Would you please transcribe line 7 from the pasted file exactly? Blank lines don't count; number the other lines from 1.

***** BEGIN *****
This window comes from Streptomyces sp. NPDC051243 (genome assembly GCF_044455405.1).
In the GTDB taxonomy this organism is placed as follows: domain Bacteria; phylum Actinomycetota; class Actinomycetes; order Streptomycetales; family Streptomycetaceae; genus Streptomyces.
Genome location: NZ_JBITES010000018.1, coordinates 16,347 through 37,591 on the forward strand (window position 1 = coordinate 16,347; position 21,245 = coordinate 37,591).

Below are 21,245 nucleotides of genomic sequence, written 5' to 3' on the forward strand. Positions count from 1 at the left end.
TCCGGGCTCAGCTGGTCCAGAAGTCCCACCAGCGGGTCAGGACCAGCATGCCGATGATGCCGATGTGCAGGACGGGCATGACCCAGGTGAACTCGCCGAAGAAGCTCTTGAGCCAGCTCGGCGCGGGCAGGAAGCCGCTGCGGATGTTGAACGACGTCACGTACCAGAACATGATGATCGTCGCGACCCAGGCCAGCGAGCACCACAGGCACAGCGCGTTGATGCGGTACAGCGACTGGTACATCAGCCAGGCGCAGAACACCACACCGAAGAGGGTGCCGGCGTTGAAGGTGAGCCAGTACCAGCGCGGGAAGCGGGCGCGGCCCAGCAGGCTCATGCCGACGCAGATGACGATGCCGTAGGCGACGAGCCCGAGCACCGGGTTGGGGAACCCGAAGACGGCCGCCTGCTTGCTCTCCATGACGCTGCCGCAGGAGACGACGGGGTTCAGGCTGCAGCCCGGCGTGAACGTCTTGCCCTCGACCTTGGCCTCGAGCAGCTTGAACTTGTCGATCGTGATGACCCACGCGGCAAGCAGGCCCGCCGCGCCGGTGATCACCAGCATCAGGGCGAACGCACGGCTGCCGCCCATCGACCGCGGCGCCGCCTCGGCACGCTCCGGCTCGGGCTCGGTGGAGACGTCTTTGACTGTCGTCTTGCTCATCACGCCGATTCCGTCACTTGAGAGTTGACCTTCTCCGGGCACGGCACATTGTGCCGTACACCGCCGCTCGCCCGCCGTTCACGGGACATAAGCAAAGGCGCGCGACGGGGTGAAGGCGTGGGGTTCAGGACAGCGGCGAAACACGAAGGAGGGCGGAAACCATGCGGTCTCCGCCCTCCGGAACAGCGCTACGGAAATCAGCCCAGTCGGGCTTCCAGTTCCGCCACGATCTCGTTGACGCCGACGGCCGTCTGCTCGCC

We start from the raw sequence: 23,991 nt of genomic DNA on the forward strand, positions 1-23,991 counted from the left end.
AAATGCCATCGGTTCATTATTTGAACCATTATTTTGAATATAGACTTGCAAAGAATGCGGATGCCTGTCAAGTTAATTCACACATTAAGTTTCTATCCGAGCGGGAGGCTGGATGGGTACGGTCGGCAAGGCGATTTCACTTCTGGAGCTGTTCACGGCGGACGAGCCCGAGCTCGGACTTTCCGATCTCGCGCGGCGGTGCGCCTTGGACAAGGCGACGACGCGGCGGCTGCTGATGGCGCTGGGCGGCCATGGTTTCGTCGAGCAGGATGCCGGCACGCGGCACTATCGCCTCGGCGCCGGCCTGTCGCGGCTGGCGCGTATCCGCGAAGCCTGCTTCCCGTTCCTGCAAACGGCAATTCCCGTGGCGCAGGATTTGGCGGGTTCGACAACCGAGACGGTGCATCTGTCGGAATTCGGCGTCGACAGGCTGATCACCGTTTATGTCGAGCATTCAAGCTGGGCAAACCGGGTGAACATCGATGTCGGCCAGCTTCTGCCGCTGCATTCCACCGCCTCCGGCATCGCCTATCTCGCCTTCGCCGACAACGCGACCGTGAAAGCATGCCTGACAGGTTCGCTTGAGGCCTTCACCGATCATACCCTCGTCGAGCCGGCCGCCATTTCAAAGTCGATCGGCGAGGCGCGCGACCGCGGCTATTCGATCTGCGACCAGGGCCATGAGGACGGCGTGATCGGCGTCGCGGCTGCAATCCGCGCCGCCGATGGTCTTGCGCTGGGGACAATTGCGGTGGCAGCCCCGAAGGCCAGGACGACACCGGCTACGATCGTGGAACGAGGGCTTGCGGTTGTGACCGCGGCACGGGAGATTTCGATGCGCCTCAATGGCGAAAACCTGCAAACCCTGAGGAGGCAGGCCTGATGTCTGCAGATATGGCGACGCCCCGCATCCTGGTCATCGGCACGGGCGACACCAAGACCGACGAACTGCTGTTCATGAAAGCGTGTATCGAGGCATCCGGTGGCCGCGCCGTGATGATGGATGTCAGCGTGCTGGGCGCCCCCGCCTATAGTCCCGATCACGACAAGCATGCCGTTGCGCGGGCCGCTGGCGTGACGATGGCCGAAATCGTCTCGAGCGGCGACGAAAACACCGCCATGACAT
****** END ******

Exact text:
AAATGCCATCGGTTCATTATTTGAACCATTATTTTGAATATAGACTTGCAAAGAATGCGGATGCCTGTCAAGTTAATTCACACATTAAGTTTCTATCCGAGCGGGAGGCTGGATGGGTACGGTCGGCAAGGCGATTTCACTTCTGGAGCTGTTCACGGCGGACGAGCCCGAGCTCGGACTTTCCGATCTCGCGCGGCGGTGCGCCTTGGACAAGGCGACGACGCGGCGGCTGCTGATGGCGCTGGGCGGCCATGGTTTCGTCGAGCAGGATGCCGGCACGCGGCACTATCGCCTCGGCGCCGGCCTGTCGCGGCTGGCGCGTATCCGCGAAGCCTGCTTCCCGTTCCTGCAAACGGCAATTCCCGTGGCGCAGGATTTGGCGGGTTCGACAACCGAGACGGTGCATCTGTCGGAATTCGGCGTCGACAGGCTGATCACCGTTTATGTCGAGCATTCAAGCTGGGCAAACCGGGTGAACATCGATGTCGGCCAGCTTCTGCCGCTGCATTCCACCGCCTCCGGCATCGCCTATCTCGCCTTCGCCGACAACGCGACCGTGAAAGCATGCCTGACAGGTTCGCTTGAGGCCTTCACCGATCATACCCTCGTCGAGCCGGCCGCCATTTCAAAGTCGATCGGCGAGGCGCGCGACCGCGGCTATTCGATCTGCGACCAGGGCCATGAGGACGGCGTGATCGGCGTCGCGGCTGCAATCCGCGCCGCCGATGGTCTTGCGCTGGGGACAATTGCGGTGGCAGCCCCGAAGGCCAGGACGACACCGGCTACGATCGTGGAACGAGGGCTTGCGGTTGTGACCGCGGCACGGGAGATTTCGATGCGCCTCAATGGCGAAAACCTGCAAACCCTGAGGAGGCAGGCCTGATGTCTGCAGATATGGCGACGCCCCGCATCCTGGTCATCGGCACGGGCGACACCAAGACCGACGAACTGCTGTTCATGAAAGCGTGTATCGAGGCATCCGGTGGCCGCGCCGTGATGATGGATGTCAGCGTGCTGGGCGCCCCCGCCTATAGTCCCGATCACGACAAGCATGCCGTTGCGCGGGCCGCTGGCGTGACGATGGCCGAAATCGTCTCGAGCGGCGACGAAAACACCGCCATGACAT